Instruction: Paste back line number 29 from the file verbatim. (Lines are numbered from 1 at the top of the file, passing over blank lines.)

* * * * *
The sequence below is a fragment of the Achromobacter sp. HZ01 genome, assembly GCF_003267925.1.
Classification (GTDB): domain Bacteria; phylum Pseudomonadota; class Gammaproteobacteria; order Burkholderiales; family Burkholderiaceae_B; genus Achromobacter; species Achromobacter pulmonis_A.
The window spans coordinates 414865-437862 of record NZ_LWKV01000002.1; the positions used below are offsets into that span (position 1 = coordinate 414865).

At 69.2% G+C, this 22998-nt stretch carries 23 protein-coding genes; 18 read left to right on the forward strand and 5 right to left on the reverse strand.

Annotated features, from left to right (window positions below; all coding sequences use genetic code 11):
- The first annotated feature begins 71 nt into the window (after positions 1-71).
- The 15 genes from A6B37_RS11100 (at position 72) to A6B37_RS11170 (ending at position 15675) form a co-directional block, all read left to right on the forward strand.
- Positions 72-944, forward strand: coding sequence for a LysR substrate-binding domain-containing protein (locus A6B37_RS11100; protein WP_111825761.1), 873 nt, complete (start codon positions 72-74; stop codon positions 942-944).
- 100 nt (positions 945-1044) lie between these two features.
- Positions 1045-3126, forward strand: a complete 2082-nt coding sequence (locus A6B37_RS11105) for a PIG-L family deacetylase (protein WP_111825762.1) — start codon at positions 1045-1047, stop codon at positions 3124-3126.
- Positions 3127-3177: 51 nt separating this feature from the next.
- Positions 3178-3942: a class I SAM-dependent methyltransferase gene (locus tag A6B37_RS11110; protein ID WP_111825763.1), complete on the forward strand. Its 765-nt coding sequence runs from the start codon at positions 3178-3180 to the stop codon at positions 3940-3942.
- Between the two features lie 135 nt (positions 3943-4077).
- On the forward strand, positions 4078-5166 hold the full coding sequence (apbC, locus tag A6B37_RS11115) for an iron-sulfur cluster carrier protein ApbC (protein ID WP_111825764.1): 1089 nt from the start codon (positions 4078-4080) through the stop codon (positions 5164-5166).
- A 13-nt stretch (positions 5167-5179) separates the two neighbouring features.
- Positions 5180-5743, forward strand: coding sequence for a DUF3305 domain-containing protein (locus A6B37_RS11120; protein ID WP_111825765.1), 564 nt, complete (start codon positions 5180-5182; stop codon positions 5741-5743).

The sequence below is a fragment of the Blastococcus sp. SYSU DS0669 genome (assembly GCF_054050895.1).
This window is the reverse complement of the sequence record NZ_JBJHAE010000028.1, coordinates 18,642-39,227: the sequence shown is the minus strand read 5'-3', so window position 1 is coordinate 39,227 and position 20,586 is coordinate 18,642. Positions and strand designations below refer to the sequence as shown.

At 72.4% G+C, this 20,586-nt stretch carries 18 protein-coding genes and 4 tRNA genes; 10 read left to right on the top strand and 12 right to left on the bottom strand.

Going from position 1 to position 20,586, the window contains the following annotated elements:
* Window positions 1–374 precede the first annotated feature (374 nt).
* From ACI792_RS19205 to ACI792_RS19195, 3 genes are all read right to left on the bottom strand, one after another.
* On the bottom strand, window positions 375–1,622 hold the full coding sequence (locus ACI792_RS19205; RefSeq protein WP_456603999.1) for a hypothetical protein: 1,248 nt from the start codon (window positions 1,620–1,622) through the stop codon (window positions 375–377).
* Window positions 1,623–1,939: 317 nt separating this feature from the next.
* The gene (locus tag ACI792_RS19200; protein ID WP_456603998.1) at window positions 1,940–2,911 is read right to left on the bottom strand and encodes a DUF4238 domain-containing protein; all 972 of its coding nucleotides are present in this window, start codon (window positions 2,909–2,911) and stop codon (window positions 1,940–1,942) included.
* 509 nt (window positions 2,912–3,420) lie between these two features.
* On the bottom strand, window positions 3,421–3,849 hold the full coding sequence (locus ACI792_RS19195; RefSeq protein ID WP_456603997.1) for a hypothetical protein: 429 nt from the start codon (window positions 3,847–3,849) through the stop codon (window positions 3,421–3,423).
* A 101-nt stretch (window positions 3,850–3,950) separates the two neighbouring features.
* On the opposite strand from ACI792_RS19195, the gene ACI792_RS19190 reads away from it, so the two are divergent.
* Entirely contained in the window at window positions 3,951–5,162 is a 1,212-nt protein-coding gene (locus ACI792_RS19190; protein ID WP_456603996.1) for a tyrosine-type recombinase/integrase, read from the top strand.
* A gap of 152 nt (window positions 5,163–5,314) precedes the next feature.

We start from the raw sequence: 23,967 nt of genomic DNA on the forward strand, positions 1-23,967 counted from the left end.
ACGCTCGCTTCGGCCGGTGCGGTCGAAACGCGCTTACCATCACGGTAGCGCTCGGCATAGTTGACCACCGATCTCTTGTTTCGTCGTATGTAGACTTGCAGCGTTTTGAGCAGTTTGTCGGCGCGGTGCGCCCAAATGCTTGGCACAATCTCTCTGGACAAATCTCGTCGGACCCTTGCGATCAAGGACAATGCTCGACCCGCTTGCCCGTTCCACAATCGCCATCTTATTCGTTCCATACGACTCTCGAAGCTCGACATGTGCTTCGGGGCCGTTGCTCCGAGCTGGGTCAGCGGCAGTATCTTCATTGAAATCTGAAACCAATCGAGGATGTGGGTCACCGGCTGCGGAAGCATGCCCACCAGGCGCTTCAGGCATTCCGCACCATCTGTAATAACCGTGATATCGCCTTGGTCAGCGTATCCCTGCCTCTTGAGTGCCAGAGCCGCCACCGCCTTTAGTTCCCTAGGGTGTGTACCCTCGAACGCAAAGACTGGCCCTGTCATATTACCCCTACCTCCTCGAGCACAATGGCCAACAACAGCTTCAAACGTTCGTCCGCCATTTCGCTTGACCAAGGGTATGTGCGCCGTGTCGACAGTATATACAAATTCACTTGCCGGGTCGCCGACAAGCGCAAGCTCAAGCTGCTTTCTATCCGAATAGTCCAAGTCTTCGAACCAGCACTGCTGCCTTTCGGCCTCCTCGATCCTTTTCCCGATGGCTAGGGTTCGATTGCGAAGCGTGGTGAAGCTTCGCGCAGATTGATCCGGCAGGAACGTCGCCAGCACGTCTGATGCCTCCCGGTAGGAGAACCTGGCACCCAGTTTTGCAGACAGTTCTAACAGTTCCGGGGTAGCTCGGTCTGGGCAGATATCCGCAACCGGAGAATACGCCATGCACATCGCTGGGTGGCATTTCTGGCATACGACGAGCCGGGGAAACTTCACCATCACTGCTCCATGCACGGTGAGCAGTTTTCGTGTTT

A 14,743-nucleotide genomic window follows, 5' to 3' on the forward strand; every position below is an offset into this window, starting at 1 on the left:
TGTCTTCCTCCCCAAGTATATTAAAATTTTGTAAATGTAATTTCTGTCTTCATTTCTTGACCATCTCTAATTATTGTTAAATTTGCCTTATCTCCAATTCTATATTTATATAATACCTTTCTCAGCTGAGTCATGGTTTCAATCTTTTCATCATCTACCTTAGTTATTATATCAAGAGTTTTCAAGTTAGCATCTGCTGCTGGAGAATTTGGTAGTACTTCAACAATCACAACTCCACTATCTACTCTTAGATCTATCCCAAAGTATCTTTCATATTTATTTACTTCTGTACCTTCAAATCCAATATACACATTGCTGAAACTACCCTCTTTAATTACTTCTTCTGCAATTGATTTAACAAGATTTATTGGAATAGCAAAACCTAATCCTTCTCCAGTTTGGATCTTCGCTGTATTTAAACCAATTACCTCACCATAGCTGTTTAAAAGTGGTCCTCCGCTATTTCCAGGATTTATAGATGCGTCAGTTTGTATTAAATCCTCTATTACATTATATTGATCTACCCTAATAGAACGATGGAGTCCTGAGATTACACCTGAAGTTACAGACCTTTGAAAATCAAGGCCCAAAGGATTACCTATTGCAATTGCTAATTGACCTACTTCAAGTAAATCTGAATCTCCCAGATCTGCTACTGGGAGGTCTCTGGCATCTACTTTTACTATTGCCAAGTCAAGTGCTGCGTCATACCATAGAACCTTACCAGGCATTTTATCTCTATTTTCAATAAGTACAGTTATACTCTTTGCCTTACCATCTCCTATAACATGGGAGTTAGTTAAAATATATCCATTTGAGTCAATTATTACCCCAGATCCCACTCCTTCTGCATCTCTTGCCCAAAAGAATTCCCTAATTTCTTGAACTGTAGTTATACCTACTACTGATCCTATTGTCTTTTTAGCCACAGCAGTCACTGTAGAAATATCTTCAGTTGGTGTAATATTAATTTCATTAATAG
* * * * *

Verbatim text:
* On the opposite strand from ACI792_RS19195, the gene ACI792_RS19190 reads away from it, so the two are divergent.